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Peel health officials looking out for West Nile Virus

July 5, 2017   ·   0 Comments

Peel Public Health has started its annual surveillance program to find mosquitoes than might be spreading West Nile Virus (WNV).
The adult mosquito surveillance program started June 18. Adult mosquitoes are collected weekly from mosquito traps at 33 fixed locations throughout the region until late September. To date, 62 mosquito batches have been tested for WNV and one has tested positive. That was last week and involved a batch found in Mississauga. That is the only one that has been found in Canada so far this year.
No human cases of WNV have been reported in Peel.
The larviciding program started June 1 and will continue until Sept. 30.
Larviciding involves applying environmentally-friendly products to reduce mosquito larvae in stagnant water.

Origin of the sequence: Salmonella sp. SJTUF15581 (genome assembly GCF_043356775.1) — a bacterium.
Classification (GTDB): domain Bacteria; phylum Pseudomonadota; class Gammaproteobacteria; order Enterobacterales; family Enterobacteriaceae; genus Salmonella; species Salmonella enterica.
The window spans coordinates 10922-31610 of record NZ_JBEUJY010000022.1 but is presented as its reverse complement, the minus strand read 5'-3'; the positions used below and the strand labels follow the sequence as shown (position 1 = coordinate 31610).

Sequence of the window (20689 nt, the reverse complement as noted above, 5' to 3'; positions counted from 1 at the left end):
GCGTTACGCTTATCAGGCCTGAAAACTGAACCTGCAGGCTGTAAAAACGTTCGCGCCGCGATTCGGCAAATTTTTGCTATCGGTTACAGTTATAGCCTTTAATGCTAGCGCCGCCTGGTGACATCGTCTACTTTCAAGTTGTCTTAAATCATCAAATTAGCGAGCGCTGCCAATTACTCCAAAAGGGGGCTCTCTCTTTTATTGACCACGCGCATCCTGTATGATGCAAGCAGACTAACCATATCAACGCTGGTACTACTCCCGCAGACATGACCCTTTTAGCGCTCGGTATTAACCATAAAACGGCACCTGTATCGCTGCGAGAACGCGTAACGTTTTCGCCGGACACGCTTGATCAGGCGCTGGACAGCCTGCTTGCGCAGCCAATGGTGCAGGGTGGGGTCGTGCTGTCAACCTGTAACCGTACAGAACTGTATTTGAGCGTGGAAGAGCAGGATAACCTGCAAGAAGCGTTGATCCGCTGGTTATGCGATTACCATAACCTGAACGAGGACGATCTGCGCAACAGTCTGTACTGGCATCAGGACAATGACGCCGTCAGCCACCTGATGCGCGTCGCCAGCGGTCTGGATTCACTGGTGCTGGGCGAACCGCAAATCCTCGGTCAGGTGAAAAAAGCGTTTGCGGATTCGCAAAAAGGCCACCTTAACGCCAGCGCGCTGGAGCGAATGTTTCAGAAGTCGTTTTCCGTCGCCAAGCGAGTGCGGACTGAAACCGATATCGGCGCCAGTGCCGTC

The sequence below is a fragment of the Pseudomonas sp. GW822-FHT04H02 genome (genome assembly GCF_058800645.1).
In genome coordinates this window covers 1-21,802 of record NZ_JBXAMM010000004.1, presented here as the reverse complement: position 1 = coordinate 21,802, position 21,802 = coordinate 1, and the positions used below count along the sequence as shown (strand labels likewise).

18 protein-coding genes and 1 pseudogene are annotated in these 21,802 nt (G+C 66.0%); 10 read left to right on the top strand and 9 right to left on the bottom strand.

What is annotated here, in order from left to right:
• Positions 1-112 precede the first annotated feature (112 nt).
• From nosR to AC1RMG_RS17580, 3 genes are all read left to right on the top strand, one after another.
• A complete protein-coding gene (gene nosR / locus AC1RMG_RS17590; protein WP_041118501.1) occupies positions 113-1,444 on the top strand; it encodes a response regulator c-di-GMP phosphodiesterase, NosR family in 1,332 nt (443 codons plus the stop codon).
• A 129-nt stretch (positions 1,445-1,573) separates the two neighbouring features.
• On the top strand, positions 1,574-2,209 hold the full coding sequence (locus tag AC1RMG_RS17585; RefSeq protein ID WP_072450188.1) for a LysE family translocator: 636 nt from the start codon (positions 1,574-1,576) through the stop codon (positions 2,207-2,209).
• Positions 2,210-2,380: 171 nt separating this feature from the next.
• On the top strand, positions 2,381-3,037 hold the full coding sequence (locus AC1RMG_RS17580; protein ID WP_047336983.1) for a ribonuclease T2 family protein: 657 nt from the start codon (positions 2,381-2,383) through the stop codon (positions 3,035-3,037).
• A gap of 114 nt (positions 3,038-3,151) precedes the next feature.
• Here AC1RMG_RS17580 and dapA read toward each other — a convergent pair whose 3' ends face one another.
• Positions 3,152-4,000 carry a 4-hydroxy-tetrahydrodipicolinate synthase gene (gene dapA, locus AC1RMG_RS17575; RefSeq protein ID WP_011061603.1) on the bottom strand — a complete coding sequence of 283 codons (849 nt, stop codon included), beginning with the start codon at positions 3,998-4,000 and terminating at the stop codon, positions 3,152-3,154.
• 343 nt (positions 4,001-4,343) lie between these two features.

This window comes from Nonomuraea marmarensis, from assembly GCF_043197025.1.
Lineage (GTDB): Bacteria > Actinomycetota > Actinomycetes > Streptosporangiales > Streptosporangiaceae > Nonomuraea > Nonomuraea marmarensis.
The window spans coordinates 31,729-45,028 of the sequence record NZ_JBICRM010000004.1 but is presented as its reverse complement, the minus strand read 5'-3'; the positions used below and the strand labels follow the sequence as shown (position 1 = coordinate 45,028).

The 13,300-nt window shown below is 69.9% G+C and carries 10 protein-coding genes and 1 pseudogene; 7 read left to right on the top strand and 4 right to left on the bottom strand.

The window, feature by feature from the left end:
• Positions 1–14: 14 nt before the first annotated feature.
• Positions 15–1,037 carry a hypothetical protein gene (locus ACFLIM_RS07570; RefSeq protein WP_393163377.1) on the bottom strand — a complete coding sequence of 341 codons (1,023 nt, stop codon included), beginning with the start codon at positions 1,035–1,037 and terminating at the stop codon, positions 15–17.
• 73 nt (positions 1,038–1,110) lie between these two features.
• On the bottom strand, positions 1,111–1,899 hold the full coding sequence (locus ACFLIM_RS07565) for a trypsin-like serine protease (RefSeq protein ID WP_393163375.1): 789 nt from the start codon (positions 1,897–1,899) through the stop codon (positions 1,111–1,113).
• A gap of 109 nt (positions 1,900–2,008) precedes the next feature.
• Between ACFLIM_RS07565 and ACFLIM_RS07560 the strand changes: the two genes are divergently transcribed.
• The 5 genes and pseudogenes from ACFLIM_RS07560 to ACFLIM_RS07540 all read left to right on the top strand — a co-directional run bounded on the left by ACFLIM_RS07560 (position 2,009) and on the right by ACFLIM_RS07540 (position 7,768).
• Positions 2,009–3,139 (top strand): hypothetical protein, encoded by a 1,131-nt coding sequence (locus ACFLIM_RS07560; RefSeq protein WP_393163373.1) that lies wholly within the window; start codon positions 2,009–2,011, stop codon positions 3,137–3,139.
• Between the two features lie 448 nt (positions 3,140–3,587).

The first round of roadside catch basin larviciding is ongoing and is expected to be completed in early July. The first round is indicated by a blue dot on the catch basin grate. It takes at least three weeks to complete a round of larviciding.
There will be three rounds of roadside catch basin larviciding this year.
Larviciding of catch basins in the green spaces of parks in Peel has been completed. The treatment of surface water sites on public lands is ongoing.
Residents are advised to reduce the risk of WNV by removing stagnant water on their property, by emptying or disposing of containers that can hold water, such as old tires, wheelbarrows, barrels, pails, toys and recycling bins; and turning over wading pools, removing water that collects on pool covers and making sure the pool’s pump is circulating
There are also steps to be taken to avoid being bitten by mosquitoes.
• Avoiding areas with large numbers of mosquitoes.
• Wearing light-coloured clothing, including long sleeves, long pants, socks and a hat whenever you are outdoors (even when you are in your backyard), especially at dusk and at dawn.
• Use an insect repellent and apply it according to the manufacturer’s directions.
For more tips, visit www.peel-bugbite.ca
In the united States, the Centers for Disease Control and Prevention has not reported any WNV activity.

         

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